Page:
Mozilla technology manager Eric Rescorla has raised a number of concerns about Google’s proposal to introduce a “privacy budget” to restrict security techniques. fingerprinting on the web. This idea from the creator of the largest search engine in the world would focus on limiting the amount of information requested by websites and even blocking access to more details when a certain limit is reached.
Although it seems to be an idea that could help to provide more privacy, the expert said he had made an analysis with his problems on the practicality of the measure, such as the difficulty in correctly estimating how much information was leaked. A very detailed technical document with 11 pages was published by Mozilla in which potential flaws in the model, such as the formula for calculation, access to data and the methodology for estimating content, are raised.
One of the difficulties would be identifying what information was used and that the model could lead to failures in the display of non-adapted sites. Another fear would be that the “privacy budget” model itself was used to deny access to others, but that it would allow Google itself to access everything freely, which would further expand the company’s power.
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Privacy in the spotlight
Since the launch of Privacy Sandbox, in 2019, the giant has been trying to set new security standards for websites, in order to offer a more personalized experience without harming the user’s privacy. The FLoC was an attempt that has not succeeded so far precisely because of the potential risk of an increase in the fingerprinting, an invasive technique that makes it possible to identify people through the “clues” it leaves during navigation.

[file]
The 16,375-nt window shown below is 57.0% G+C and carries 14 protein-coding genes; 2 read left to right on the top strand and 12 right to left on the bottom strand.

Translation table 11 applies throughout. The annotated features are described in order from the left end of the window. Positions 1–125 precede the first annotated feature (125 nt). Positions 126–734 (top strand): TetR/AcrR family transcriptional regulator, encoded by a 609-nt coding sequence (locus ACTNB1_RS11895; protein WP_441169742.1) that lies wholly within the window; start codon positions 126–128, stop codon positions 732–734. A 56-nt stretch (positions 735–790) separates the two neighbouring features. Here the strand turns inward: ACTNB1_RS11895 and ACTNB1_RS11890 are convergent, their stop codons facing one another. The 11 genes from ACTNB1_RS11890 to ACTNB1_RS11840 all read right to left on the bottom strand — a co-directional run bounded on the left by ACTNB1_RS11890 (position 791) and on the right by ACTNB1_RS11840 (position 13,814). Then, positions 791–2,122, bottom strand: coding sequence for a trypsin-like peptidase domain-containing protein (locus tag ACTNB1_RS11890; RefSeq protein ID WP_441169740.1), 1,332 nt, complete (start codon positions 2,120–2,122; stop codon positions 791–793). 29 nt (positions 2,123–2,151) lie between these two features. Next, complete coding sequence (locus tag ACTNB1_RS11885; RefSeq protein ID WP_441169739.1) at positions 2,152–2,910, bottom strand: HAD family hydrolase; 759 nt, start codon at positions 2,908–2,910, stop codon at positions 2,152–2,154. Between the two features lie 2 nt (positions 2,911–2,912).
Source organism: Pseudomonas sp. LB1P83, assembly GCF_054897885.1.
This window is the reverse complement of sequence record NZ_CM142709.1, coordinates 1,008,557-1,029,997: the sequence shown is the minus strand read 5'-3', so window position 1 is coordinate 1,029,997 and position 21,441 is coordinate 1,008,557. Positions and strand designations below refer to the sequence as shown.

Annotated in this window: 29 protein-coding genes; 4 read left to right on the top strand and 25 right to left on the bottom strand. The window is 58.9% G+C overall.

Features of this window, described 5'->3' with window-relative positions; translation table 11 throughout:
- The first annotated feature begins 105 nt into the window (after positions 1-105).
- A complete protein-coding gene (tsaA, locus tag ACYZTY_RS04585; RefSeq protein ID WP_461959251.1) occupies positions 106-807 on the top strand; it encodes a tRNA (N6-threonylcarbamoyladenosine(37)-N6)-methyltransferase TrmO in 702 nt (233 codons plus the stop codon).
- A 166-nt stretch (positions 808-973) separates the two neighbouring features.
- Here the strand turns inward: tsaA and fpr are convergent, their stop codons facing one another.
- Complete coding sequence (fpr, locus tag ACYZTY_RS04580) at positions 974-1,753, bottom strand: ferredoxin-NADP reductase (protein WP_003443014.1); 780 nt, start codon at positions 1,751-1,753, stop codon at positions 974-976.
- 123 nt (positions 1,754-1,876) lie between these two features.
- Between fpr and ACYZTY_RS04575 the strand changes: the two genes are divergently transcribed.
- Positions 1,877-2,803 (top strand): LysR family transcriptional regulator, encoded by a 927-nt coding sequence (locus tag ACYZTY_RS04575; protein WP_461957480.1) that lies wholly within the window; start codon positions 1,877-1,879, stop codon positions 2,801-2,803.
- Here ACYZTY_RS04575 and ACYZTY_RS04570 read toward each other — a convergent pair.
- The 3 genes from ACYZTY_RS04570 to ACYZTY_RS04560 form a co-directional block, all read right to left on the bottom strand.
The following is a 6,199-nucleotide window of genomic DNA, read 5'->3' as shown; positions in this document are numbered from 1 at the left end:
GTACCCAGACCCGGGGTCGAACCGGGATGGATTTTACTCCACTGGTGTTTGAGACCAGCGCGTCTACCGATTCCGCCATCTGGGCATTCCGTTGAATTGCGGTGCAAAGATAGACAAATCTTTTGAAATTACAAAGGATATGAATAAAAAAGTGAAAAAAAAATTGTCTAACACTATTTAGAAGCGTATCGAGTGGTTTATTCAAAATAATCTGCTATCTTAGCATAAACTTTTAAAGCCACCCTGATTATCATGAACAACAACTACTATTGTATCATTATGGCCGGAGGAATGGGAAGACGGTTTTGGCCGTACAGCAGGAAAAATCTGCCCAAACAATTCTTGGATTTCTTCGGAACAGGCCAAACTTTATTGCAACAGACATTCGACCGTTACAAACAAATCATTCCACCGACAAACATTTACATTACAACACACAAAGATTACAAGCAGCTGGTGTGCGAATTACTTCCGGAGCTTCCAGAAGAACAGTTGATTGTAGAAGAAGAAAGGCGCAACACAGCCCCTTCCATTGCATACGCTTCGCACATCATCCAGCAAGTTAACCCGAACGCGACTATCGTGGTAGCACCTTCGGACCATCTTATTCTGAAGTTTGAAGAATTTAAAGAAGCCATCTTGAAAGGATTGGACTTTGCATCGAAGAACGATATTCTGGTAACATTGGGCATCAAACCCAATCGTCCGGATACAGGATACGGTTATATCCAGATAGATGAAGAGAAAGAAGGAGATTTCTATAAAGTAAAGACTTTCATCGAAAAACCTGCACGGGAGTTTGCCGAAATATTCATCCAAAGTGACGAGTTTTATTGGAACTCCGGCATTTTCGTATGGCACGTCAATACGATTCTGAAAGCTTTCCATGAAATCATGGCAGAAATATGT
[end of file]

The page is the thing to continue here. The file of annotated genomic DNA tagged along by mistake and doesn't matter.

Obviously, Google would never produce a solution to kill one of its main sources of income: internet advertising, which is why the market is looking very carefully at any move in this direction. Will it be possible to deliver effective advertisements without invading people’s privacy, such as the websites you visit, the browser used, the operating system information and your precise location?
Mozilla isn’t the only developer concerned about Google’s proposal, but Brave has also voiced its objection to the idea, according to The Register. According to a Google spokesperson told The Register, the idea was precisely to rely on the collaborative process of other companies in building the model. “We appreciate Mozilla’s involvement throughout this process as we’ve all worked to build a more private web, free from third-party cookies and other forms of invasive tracking.”
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